In Brazil, drones are helping regrow the Atlantic Forest

Restoring the Juçara palm from above | by Lobato Felizola

Published on:
Sep 23, 2021

Designed for military purposes, the unmanned aerial vehicle (UAV) was inspired by German flying bombs. Over the years, this technology has evolved and drones are now used by civilians for a range of purposes, from filming to light shows.

In Brazil, scientists from São Paulo have transformed drones into a kind of agricultural war machine. Their goal: to save a species of palm tree in the Atlantic Forest from extinction. The Atlantic Forest—which stretches across much of Brazil's southeastern shoreline—is the most devastated biome in the country, with only 12% of its original vegetation remaining.

But now, every day, two drones launch “seed bombs” of juçara palm (Euterpe Edulis) down onto parks and ecological reserves.

A fallen queen

Known as the "queen of the Atlantic Forest" for its magnificence and size, up to 15 meters high, the juçara palm produces fruits that are consumed by around 70 species of birds, mammals, and insects. Toucans, thrushes, monkeys, and bats, for example, are responsible for spreading the fruit's seeds throughout the forest, helping the tree to sprout and develop easily across the region. However, this natural cycle has been hampered by years of predatory palm exploitation.

Courtesy of Florestal Foundation

The heart of palm is a desired commodity, and its extraction has put the species at risk of extinction because the plant dies when it is cut (unlike other types of palm). Heart of palm extraction is technically prohibited but still continues illegally.

“We used to organize a group and spend 15 days camping in the forest for extracting the heart of palm. It was the main income to support our family. It was an activity that yielded more profit than working as a houseworker, for example”, recalls Antônio Furquim Neto, 51, a former palm tree extractor who now exploits juçara in a sustainable way in Eldorado municipality, about 220 kilometres from São Paulo.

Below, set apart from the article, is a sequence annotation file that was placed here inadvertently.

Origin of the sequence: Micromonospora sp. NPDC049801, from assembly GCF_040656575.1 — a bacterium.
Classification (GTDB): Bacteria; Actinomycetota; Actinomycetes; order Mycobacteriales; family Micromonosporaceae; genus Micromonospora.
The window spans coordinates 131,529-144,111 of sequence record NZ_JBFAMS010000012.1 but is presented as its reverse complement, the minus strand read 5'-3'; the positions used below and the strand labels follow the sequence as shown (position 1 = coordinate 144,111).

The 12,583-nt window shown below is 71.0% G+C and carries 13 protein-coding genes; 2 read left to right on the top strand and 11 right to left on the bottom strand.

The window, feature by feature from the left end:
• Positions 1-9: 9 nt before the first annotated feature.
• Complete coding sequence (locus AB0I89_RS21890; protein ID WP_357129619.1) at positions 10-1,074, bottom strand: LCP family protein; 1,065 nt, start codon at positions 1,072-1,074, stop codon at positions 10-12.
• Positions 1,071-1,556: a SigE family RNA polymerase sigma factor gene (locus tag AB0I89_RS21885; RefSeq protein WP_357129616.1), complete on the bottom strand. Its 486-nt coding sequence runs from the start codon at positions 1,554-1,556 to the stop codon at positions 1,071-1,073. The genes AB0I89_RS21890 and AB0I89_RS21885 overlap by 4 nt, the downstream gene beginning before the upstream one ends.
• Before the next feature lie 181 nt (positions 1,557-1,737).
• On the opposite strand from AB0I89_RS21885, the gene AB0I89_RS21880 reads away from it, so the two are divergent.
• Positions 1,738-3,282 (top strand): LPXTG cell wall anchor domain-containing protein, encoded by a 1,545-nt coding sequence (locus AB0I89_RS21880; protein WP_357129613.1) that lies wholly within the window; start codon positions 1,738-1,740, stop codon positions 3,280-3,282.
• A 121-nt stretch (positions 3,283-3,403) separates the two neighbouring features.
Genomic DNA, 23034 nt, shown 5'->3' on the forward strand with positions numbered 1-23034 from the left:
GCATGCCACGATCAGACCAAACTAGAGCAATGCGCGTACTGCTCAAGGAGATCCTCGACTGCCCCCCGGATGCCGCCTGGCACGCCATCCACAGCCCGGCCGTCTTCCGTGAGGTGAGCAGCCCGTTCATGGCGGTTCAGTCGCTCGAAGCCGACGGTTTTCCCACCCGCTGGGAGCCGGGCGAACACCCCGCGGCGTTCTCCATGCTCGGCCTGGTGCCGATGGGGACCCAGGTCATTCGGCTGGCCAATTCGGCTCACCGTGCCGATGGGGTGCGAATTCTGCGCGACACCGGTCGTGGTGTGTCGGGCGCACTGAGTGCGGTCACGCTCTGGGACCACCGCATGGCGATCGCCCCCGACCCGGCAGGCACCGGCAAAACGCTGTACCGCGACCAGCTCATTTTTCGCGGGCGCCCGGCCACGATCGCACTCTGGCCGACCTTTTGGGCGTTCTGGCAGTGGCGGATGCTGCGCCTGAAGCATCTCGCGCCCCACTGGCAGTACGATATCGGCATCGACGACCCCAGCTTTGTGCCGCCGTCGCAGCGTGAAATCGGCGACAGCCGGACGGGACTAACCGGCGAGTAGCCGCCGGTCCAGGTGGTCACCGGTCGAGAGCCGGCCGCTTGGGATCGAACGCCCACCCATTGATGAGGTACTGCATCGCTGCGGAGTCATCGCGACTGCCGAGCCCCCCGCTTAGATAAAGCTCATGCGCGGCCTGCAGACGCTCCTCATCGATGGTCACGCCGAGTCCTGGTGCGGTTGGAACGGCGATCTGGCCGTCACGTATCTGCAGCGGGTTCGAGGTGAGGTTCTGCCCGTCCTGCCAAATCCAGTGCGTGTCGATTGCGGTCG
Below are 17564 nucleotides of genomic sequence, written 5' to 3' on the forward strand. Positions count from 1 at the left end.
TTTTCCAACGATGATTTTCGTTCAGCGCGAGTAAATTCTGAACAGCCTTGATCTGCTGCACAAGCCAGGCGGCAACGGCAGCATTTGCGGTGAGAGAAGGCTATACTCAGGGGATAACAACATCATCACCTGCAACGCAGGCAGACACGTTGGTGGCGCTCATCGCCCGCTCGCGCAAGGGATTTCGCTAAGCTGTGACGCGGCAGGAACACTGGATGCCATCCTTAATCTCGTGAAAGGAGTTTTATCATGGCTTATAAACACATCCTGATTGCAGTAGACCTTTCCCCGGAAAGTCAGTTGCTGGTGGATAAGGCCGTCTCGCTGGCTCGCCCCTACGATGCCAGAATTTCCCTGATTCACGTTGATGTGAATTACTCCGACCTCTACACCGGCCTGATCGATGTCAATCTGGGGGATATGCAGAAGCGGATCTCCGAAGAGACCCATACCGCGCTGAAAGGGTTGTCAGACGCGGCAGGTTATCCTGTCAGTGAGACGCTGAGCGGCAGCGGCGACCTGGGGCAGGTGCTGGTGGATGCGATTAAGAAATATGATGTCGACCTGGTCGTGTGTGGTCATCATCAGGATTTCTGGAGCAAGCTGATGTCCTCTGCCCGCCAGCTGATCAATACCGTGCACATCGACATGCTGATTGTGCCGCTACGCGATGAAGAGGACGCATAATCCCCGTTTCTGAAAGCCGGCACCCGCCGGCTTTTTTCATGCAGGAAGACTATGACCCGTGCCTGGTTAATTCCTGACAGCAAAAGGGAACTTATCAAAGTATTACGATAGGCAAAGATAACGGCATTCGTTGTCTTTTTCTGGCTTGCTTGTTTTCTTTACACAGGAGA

Antônio began to cultivate the juçara on his own land, following the initiative of small farmers from more than 100 communities in the region. Instead of the hearts of palm, they started to focus on the fruits, very similar to the açaí that originates in the Amazon rainforest. But the juçara fruit itself is not commercialized, this is because before being consumed it needs to be beaten in a machine and turned into a pulp.

Fruit seeds leftover from this process return to the forest in a repopulation project carried out by the Fundação Florestal, which is linked to the São Paulo government, and buys the seeds from rural producers. “The program comes to exalt the palm tree, its fruits, its pulp and its importance to nature, through the inversion of values: reducing palm heart extraction with the gain from the pulp”, points out Carolina Kors, an environmental specialist on the project.

48,000 acres

Before drones came onto the scene, the institution tested, in late 2020, the dispersal of seeds from a helicopter. According to specialists, 200,000 new plants were generated, one per square meter of the sown area as the seeds fell to the ground homogeneously.

This year, researchers found a more sustainable and cost-effective solution when they discovered agricultural drone companies that could adapt their technologies to launch seeds. In 2021, the goal is to repopulate 600 hectares with 30 tons of seeds dispersed acrossed 17 state parks and reserves.

Over the next 10 years, their ambition is to plant the juçara palm across 48,000 hectares of public land, mainly on the banks of rivers and springs because those trees have an important role in the vegetation of floodable areas as they help to prevent siltation and preserve water quality. What's more, according to experts, juçara is especially well adapted to mountainous terrain and eroded soil.

Courtesy of Florestal Foundation

Juçara palms produce fruit after between six and ten years and ripening occurs at different times. This characteristic variability favours a continuous production of pulp, making it possible to offer the product for a longer period. “So far, a large part of the pulp is consumed in the communities, but it has the potential to access other markets in the future”, says Kors.

The producers are betting on the success of the juçara pulp, which has already been incorporated onto the menu of a number of schools across São Paulo. In fact, juçara fruits are rich in mineral nutrients, such as potassium, iron, and zinc. They also contain anthocyanins, antioxidants that improve blood circulation and protect the body against building-up fatty plaque. Other benefits are thought to  include delaying ageing signs, such as loss of memory, coordination, and vision.

Article written by Lobato Felizola (@lobatofelizola)

Photo by Vinicius Bustamante on Unsplash

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